No, I don’t believe so.
Thanks to the recommendation engine/database, the integration of the library into the cultural life of the wider local community and the repurposing of the library space into one of knowledge transfer and learning, I believe that the interest in – and use of – the library’s contents would increase.
Why? Because the library would be more relevant, more targeted and more suited to the needs of the individual and the community as a whole.
Taking all of the above into account, I want to use the BIIR model once again to look at the reformed library.
Brand: The library is now a vibrant seat of culture, learning and debate in the local community. The service is flexible, adaptable, responsive to the needs of the local community and seen as somewhere that genuinely adds value.
Integration: Since the library service has worked itself into the community through CNM application, it knows what its audience wants, and how to give it to them. Our pursuit of knowledge can take place beyond the walls through the social media and recommendation engine channels, and we’re directed back into the library itself to take part in deepening that learning and exchanging our passions through passionate debate and discussion.
Interaction: The library can interact with its users (and potential converts) across all channels, answering general queries, providing detailed knowledge and offering the opportunity to get people together without being told to ‘Shush’.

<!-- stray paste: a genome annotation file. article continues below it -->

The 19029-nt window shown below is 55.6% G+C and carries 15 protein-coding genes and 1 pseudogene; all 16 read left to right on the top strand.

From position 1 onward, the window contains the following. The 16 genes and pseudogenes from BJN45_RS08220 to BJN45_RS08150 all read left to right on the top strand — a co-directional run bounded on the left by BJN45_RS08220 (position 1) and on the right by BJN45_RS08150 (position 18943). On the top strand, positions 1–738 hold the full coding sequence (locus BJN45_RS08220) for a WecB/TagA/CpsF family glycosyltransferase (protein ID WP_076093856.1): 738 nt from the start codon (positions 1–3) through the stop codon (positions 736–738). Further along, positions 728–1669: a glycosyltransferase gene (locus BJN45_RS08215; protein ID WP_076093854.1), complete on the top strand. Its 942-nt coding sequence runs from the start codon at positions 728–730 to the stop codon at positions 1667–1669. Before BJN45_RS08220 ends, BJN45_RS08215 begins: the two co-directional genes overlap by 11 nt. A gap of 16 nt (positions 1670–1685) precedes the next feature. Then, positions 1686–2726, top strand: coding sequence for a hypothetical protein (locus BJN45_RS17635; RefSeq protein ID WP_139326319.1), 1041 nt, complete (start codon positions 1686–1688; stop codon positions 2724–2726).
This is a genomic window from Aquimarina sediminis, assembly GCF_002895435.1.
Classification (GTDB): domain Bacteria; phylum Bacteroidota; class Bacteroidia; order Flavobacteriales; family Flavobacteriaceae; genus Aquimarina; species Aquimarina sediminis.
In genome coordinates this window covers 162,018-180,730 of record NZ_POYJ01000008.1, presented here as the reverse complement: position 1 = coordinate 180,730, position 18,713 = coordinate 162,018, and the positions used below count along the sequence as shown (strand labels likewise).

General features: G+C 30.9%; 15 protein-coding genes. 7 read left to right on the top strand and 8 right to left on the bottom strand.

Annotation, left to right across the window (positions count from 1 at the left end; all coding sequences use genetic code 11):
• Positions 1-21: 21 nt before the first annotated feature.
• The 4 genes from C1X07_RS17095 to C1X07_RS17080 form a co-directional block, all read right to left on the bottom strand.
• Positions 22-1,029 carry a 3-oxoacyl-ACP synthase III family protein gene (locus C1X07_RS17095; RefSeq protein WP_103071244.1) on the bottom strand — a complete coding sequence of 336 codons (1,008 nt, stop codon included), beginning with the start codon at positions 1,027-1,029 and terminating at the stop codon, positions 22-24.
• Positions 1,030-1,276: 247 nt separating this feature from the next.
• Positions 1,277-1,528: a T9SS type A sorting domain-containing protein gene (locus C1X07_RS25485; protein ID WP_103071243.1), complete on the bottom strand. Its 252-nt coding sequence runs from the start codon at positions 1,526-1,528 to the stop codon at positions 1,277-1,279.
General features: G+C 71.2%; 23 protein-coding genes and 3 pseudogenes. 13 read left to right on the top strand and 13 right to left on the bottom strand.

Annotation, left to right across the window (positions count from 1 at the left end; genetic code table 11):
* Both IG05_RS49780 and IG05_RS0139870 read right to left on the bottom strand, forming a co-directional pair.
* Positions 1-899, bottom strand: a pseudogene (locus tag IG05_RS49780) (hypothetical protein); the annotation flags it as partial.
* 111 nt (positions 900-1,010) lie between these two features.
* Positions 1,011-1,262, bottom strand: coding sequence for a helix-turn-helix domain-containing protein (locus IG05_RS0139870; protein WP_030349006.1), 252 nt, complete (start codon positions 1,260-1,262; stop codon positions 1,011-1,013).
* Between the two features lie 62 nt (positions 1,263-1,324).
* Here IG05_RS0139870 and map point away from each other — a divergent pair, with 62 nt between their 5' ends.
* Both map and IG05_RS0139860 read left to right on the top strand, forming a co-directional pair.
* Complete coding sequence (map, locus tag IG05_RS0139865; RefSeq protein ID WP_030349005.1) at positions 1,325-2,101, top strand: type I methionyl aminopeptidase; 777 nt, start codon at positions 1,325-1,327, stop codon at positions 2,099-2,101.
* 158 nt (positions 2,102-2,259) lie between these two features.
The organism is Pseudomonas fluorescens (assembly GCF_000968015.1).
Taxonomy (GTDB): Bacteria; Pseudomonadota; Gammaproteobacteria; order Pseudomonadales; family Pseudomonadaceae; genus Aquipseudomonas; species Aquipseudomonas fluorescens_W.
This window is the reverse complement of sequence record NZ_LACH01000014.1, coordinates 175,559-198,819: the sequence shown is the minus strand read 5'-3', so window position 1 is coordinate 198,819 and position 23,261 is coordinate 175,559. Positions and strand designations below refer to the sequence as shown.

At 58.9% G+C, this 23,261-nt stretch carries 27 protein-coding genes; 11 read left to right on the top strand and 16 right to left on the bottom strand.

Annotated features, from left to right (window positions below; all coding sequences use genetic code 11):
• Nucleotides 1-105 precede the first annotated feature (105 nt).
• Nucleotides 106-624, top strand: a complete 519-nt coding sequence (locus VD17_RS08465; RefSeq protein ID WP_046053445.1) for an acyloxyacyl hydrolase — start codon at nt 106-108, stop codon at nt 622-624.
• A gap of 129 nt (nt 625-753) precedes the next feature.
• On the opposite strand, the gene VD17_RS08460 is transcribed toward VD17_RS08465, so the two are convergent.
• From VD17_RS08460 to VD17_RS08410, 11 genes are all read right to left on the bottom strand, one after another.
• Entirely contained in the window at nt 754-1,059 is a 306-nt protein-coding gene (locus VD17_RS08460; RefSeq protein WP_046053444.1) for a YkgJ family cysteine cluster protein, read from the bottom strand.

Retention: The user database, social media channels and regular in-library events are a marketer’s dream – a ready made, bought in and easily segmented audience receptive to well-purposed and targeted communications. In short, there’s now the ability to keep people coming back to the service because you know who they are, where they are and what they like (and they can tell you too with genuine two-way dialogue).
So these are my thoughts on moving the library into the 21st century. What’s your reaction? Will such an online development and repurposing of the physical space encourage more people back into the library? Will QR codes provide alternative lending options and widen people’s choices? Or would such developments be the final nail in the coffin?
Comment below, please. I’m fascinated to hear what you think.